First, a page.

Collectively labeled the Path to Marijuana Reform, these three bills would “spur job growth and boost our economy, all while ensuring the industry is being held to a fair standard,” according to Sen. Wyden.
Here’s a quick breakdown of these three groundbreaking bills:
The Small Business Tax Equity Act
- Cosponsored by Rand Paul, R-KY, and Rep. Carlos Curbelo, R-FL
- Legal marijuana businesses would be treated like any other small business
- Tax penalty would be repealed, allowing deduction claims and tax credits
Responsibly Addressing the Marijuana Policy Gap Act
- Ensures an end to previous oversights and barriers faced by legal marijuana companies, with “access to banking, bankruptcy protection, marijuana research and advertising”
- Expunged records for “certain marijuana violations” in legal states
- Medical marijuana made available for veterans
- Federal law protection for Native American tribes selling legal cannabis
- Consumption of marijuana no longer grounds for denied entry or deportation in the U.S.
Marijuana Revenue and Regulation Act
- “[R]esponsibly de-schedule, tax and regulate marijuana”
- Excise taxes would be imposed, similar to the alcohol or tobacco industry
DOPE Magazine was able to get exclusive quotes from Sen. Wyden and Rep. Blumenauer regarding these bills.
DOPE Magazine: Where do you foresee your biggest pushback coming from in regard to these marijuana reform bills?
Congressman Blumenauer: The bigger story is who is supporting our efforts. We are gaining more support in Congress than ever before. This isn’t a partisan issue. Just last month, three of my colleagues (including two Republicans) and I launched the Congressional Cannabis Caucus in the House. At the end of the day, the War on Drugs has failed, and the American people want the federal government to get out of the way of state progress.
Senator Wyden: Senators are responsible for representing their entire state, and voters in 28 states have now approved medical or adult use programs. That includes states with some Republican representation, like Arkansas, North Dakota, Alaska and Montana. I think we’ll continue to see increased support for our approach from my colleagues in the Senate.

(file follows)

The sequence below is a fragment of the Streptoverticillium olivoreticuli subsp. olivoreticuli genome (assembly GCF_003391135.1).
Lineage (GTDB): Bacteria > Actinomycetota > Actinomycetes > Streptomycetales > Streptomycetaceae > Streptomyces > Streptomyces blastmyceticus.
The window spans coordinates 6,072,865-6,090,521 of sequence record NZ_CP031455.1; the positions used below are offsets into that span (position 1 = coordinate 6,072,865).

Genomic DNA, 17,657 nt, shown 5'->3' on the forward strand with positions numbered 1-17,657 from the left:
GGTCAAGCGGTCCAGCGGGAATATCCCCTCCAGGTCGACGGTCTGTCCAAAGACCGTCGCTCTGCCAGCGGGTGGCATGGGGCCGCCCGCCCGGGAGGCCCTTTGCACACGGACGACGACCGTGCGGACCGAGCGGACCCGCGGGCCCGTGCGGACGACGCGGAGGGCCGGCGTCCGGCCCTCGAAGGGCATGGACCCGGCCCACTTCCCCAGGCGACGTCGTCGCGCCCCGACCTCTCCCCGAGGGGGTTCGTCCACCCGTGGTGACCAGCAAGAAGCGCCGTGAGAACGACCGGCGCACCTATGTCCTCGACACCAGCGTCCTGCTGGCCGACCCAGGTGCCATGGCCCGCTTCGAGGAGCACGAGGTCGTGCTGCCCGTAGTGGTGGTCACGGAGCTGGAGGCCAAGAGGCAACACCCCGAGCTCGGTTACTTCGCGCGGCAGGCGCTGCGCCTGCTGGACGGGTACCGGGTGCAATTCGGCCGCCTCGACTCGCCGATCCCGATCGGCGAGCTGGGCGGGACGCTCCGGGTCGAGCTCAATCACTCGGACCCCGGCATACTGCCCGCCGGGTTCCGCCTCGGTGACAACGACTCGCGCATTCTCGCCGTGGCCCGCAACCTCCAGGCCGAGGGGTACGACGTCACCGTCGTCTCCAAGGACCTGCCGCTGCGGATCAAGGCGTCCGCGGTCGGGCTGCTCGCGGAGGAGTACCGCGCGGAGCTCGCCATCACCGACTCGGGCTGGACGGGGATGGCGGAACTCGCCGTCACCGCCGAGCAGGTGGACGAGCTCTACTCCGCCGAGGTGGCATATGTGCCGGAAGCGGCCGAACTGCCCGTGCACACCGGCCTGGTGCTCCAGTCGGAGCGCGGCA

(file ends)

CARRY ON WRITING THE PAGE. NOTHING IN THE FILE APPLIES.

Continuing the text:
Q: Rhetoric from the Attorney General’s office has been pretty grim regarding the development of the cannabis industry. Why push this legislation now?
Rep. Blumenauer: Well, I’ve been pushing for reform for some time, but never have we been at such a moment. The November election showed us decisively that this is no longer a controversial issue with the American people. The movement continues to gain momentum, and we’re seeing success in regulated marijuana markets. Now, Congress needs to catch up.
Q: The DEA refused to re-schedule marijuana over the summer. However, your bills request the de-scheduling of marijuana completely. Do you see yourself as directly taking on the DEA?
Rep. Blumenauer: With growing evidence that cannabis has medicinal value, in what world does it make sense for it to be classified on the same level as heroin, or as worse than cocaine? It shouldn’t be on the schedule at all. Congress has the power to de-schedule marijuana, and that is what we are proposing.
Q: What do you see as the most crucial battle in these bills? De-scheduling, tax relief and protection or access?
Sen. Wyden: All these issues are important, which is why Rep. Blumenauer and I included them in our Path to Marijuana Reform, but we need equity for small businesses right away. These are legitimate Oregon businesses committed to their craft like brewers or vintners. Getting the federal government out of the way of states is the uniting point of all these bills. My sense is increasingly there are some in Washington, D.C. who say they favor states’ rights only to do so if they think the state is right. It’s time for opponents to stop cherry picking which states’ rights they like, and support the decisions voters in states like Oregon have made at the polls.
Q: Why do you think Oregonians and the Oregon cannabis market is a good example to use when pushing for federal reform?
Sen. Wyden: Oregon has always been a leader and an innovator, it’s the Oregon Way. My home state spent time learning from Colorado and Washington, and working to get it right. Oregon led the charge early on with decriminalization and legalizing medical marijuana, and now other states are following our lead to regulate and tax the market, just like with other legal businesses.